Captain Fang knocked on my door several times to hear if all was well and if I needed anything. I wasn’t completely quarantined but for the first seven days my meals would be brought to my cabin and I had to wear a mask if I left it to stretch my legs. Swire Shipping has for years been limiting plastic waste onboard their ships and a reusable plastic water bottle is handed to all seafarers. The ships fresh water generator is regularly serviced and there are water stations where you can refill the bottle. The nearest station for me was on the bridge one level above my cabin. I was only onboard for seven days in full, so I only experienced the COVID-19 protocol. As such I truly spent most of my time in the cabin reading, listening to podcasts, watching movies, managing social media, sleeping, and resting up. Swire provides its seafarers with 1gb of internet on a weekly basis. That is in my experience quite generous at sea as the WIFI signal onboard comes from a satellite uplink. The internet speed is pretty good for emails, text messages, and uploading the occasional picture to social media. It took a while to download my daily news podcasts.
The ships steward, Mr. Paula Masirewa from Fiji, serving me a meal :)
There isn’t much more to say about the voyage. I was treated really well and enjoyed being onboard. I had a few kind encounters with some of the crew but mostly stayed in my cabin when I wasn’t collecting water on the bridge or exercising out on deck. We reached Luganville on Monday, October 17th, just before sunset. I had asked to stay onboard one more night and to disembark the next morning. The next morning, I had breakfast at 07:00am as usual and then waited for my phone to ring. Eventually I was told to bring my bags downstairs and meet with customs. Customs did a thorough check (more than usual) of my luggage while Tony from tropical Agency Ltd (Swire’s agent in Vanuatu) and I stood by. After I was cleared by customs, I said farewell to Captain Fang and the good ship. For some odd reason I did had trouble falling asleep the night before, and my stomach was in knots. I wasn’t sick – but this was going to be country no. 200 since I left home!!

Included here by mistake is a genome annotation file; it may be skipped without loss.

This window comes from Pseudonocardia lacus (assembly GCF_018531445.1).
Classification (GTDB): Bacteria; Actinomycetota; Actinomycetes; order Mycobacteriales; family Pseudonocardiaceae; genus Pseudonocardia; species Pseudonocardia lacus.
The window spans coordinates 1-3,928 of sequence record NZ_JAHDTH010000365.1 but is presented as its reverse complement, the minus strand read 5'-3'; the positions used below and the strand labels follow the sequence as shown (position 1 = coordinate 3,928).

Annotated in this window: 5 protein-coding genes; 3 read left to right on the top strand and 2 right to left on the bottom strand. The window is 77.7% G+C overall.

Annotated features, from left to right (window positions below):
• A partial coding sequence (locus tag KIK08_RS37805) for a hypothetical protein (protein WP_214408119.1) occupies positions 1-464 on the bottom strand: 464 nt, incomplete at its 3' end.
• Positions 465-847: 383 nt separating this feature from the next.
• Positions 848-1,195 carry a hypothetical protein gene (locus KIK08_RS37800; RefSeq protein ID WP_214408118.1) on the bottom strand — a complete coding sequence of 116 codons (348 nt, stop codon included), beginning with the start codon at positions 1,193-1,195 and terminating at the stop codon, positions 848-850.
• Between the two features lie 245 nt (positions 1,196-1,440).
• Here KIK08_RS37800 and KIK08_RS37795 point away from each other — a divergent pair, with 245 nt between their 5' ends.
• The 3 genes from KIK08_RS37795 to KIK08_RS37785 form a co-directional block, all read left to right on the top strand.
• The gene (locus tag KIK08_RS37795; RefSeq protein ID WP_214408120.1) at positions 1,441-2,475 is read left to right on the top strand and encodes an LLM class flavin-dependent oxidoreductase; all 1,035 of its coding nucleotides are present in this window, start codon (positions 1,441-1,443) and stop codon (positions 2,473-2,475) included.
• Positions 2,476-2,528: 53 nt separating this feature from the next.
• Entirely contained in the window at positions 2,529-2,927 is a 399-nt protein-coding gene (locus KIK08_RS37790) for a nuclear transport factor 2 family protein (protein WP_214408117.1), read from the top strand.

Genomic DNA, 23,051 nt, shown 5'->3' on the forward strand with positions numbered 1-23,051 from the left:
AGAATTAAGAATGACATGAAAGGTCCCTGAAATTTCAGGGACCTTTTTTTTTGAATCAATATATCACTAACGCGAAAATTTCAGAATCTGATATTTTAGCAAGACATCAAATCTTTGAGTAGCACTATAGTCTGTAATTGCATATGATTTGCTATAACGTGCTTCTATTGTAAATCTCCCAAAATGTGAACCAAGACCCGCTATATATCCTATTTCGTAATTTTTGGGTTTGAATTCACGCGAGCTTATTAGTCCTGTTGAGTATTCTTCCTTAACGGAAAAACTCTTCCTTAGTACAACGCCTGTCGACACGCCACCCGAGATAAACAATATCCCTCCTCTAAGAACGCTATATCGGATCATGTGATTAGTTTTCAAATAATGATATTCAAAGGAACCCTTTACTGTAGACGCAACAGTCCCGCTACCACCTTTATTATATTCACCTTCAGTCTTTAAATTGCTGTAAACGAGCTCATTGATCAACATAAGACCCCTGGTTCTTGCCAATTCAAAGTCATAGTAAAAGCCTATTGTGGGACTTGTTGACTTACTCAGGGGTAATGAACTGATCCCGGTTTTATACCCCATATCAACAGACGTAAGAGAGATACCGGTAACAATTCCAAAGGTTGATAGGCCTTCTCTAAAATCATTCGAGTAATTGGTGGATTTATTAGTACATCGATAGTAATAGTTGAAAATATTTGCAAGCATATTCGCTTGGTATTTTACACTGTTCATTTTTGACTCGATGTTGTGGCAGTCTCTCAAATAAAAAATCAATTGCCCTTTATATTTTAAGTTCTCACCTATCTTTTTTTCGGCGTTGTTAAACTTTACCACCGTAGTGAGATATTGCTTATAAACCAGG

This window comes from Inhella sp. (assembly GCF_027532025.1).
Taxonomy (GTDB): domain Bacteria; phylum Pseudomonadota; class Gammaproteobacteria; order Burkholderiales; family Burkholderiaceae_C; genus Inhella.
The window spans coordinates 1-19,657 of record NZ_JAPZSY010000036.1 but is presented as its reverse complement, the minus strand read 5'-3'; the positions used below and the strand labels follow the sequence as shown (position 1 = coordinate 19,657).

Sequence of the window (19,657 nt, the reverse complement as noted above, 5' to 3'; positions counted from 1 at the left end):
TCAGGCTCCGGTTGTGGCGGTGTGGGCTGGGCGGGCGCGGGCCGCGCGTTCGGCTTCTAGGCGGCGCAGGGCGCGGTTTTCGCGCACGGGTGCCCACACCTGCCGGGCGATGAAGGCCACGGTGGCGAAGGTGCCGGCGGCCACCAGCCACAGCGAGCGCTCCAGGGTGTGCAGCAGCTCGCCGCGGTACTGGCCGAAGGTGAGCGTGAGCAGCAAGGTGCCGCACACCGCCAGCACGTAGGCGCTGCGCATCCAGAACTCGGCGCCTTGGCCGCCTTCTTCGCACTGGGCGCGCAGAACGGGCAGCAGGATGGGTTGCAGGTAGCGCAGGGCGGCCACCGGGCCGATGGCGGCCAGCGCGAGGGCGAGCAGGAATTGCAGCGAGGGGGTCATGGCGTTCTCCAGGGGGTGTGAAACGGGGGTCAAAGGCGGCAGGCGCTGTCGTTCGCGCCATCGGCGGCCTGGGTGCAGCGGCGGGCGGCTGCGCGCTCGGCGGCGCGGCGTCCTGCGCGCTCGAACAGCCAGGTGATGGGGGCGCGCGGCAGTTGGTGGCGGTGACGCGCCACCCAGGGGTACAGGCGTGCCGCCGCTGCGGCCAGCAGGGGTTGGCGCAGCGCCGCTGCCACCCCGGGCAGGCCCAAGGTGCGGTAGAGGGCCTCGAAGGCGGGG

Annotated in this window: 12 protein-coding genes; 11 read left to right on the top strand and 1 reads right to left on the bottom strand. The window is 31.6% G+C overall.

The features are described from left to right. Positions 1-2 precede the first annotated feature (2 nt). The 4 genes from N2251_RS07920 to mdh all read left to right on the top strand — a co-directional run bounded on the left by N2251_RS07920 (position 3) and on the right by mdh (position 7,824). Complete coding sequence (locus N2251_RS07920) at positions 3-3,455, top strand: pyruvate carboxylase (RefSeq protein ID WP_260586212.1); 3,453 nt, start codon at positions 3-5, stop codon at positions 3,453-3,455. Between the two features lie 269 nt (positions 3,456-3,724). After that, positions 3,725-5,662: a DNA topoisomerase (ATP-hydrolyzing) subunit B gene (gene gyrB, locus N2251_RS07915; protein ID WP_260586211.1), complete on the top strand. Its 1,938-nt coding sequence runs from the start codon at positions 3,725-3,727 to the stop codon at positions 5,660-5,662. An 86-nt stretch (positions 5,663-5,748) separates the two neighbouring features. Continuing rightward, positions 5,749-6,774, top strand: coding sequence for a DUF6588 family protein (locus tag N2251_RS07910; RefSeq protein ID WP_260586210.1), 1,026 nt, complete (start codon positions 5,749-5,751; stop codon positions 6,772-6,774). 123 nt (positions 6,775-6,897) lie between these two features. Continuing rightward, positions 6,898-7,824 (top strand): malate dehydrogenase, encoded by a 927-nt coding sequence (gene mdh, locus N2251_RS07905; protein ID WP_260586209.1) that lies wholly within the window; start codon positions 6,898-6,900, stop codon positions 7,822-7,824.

Due to COVID protocols we couldn't afford a crew photo. But I did get the pleasure of this photo together with Capt. Fang from China (next to me), and 2nd off. Aranas Jr. from the Philippines. Great guys! I wish fair winds and following seas to all onboard.
Tony and I walked down the gangway and entered his vehicle. I gave a last wave to the ship before I got in. Then we drove away. It was official: Vanuatu had become country no. 200 in what I can only describe as a very long and comprehensive journey. Not the final country, but certainly a milestone. I cannot help to wonder upon how this project will be remembered by people, if remembered at all. I live in a bobble with tremendous support and tens of thousands of people cheer me on. This is by any stretch of the word a historical journey. Unfortunately, “historical” is a word which is being watered down as it applies to so many things these days. Historical profits, historical sporting results, historical takeovers, historical hunger, historical drought, shortest historical tenure for a British Prime Minister... Most of my days are spent outside the bobble where I meet everyday people who have no idea about who I am or what I have done. Nobody within Vanuatu’s rich history of several thousands of years has traveled as far as I have to reach these pristine islands. It has been more than 340,000km (211,000mi) since I left home. The furthest point from Vanuatu on this planet is about 20,000km (12,500mi) away. You would have to have come to Vanuatu from the moon to beat the distance.